10. "Machine Guns Sent Against Emu Pests". The Argus. 3 November 1932. p. 2.
  11. West Australian, 4 March 1932, quoted in Johnson (2006), p152
  12. 12.0 12.1 "New Strategy in a War on the Emu". Sunday Herald. 5 July 1953. p. 13.
  13. "Elusive Emus". The Argus. 5 November 1932. p. 4.
  14. "War on Emus". The Argus. 10 November 1932. p. 8.
  15. 15.0 15.1 15.2 "Emu War Again". The Canberra Times. 12 November 1932. p. 1.
  16. "Another "Emu War"?". Coolgardie Miner. 23 August 1935. Retrieved 9 December 2019 – via Trove.
  17. BirdLife International (2018). "Dromaius novaehollandiae". IUCN Red List of Threatened Species. 2018: e.T22678117A131902466. Retrieved 15 February 2020.
  18. McKnight, Tom (July 1969). "Barrier Fencing for Vermin Control in Australia". Geographical Review. 59 (3): 330–347. doi:10.2307/213480. JSTOR 213480.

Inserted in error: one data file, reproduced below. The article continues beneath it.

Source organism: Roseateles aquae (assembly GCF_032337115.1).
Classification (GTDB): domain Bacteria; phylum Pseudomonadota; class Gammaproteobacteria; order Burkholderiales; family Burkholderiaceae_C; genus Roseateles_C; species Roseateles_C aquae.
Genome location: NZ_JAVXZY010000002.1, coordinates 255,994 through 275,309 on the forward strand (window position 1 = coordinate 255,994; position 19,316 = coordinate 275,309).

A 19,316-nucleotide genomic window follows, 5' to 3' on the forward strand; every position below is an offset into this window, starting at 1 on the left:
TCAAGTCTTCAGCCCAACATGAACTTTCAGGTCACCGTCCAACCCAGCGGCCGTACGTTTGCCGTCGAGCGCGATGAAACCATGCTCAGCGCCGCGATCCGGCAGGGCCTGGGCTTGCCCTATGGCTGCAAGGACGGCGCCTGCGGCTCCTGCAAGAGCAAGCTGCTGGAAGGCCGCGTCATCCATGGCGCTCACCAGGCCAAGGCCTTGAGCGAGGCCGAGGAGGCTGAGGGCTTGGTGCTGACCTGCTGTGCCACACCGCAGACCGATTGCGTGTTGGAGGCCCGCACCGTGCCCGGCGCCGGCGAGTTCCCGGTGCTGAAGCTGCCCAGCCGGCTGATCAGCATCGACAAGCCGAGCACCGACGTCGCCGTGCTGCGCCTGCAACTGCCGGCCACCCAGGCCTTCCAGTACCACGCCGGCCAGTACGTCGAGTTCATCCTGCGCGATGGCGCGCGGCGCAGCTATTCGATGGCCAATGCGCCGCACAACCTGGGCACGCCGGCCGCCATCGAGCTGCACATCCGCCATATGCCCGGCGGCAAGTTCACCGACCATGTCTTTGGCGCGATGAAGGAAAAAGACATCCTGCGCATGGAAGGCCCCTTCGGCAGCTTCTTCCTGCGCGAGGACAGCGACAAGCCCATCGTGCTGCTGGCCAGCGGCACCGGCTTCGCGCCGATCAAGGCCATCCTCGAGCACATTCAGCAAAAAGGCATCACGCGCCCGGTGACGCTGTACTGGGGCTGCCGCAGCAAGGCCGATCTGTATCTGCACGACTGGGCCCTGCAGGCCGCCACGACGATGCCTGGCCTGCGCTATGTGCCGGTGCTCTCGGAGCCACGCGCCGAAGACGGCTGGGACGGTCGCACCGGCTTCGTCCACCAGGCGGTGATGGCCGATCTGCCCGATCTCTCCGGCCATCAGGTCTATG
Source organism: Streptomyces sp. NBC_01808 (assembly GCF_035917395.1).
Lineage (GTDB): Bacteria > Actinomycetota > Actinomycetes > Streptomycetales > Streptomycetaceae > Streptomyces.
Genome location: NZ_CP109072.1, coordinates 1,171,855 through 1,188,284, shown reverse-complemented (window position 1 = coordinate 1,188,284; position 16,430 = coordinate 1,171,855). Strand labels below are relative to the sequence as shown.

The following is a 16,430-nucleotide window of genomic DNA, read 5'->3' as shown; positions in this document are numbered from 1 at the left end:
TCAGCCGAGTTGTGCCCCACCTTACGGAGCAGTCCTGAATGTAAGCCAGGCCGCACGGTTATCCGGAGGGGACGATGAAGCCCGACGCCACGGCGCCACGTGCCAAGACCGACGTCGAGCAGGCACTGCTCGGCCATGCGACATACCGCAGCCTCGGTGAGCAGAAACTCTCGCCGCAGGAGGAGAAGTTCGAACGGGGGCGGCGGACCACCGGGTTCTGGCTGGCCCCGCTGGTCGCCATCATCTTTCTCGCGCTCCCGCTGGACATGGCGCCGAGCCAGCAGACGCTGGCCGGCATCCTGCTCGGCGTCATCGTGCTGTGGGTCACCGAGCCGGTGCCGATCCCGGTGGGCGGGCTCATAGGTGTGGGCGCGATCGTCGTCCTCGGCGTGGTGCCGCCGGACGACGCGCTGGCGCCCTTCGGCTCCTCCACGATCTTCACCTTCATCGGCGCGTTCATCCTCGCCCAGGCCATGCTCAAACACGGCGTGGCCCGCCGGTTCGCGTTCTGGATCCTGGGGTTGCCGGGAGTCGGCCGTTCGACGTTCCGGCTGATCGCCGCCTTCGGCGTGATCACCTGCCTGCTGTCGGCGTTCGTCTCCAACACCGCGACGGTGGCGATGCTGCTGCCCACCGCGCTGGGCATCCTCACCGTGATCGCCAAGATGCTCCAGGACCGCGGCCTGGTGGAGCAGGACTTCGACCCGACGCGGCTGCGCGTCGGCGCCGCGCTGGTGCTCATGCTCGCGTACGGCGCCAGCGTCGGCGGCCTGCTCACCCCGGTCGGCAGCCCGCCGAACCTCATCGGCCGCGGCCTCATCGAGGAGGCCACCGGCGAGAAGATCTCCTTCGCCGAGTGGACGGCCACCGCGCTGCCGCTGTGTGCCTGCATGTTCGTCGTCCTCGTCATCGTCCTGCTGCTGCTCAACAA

19. New Strategy in a War on the Emu, The (Sydney) Sunday Herald, (Sunday, 5 July 1953), p13.
  20. Jenkins, C.F.H. (1988). The Wanderings of an Entomologist. Cornell University Press. p. 8. ISBN 978-0-7316-2888-9.
  21. Serventy, Dominic Louis; Hubert Massey Whittell (1948). A Handbook of the Birds of Western Australia (with the exception of the Kimberley Division). Patersons Press; Original: University of Wisconsin Press. p. 63.
  22. "Gore, J.G., "Looking Back: Australia's Emu Wars", Australian Geographic, Wednesday, 2 November 2016". Archived from the original on 21 April 2018. Retrieved 29 October 2017.
  23. Crew, B., "The Great Emu War: In which some large, flightless birds unwittingly foiled the Australian Army", Scientific American Blogs, Monday, 4 August 2014.
  24. Request to Use Bombs to Kill Emus, The (Adelaide) Mail, (Saturday, 3 July 1943), p.12.
  25. "Control of emus". Coolgardie Miner. 30 November 1950.
  26. "Grassroots 2019". Home Grown. Retrieved 16 June 2021.
  27. "British and US comedy legends bring bizarre chapter of Australian history to big screen". 7NEWS.com.au. 8 March 2021. Retrieved 16 June 2021.
  28. "Australia's Emu War spawns feature film, jokes and memes 90 years on". abc.net.au. 9 December 2022. Retrieved 25 January 2023.

Other websites[change | change source]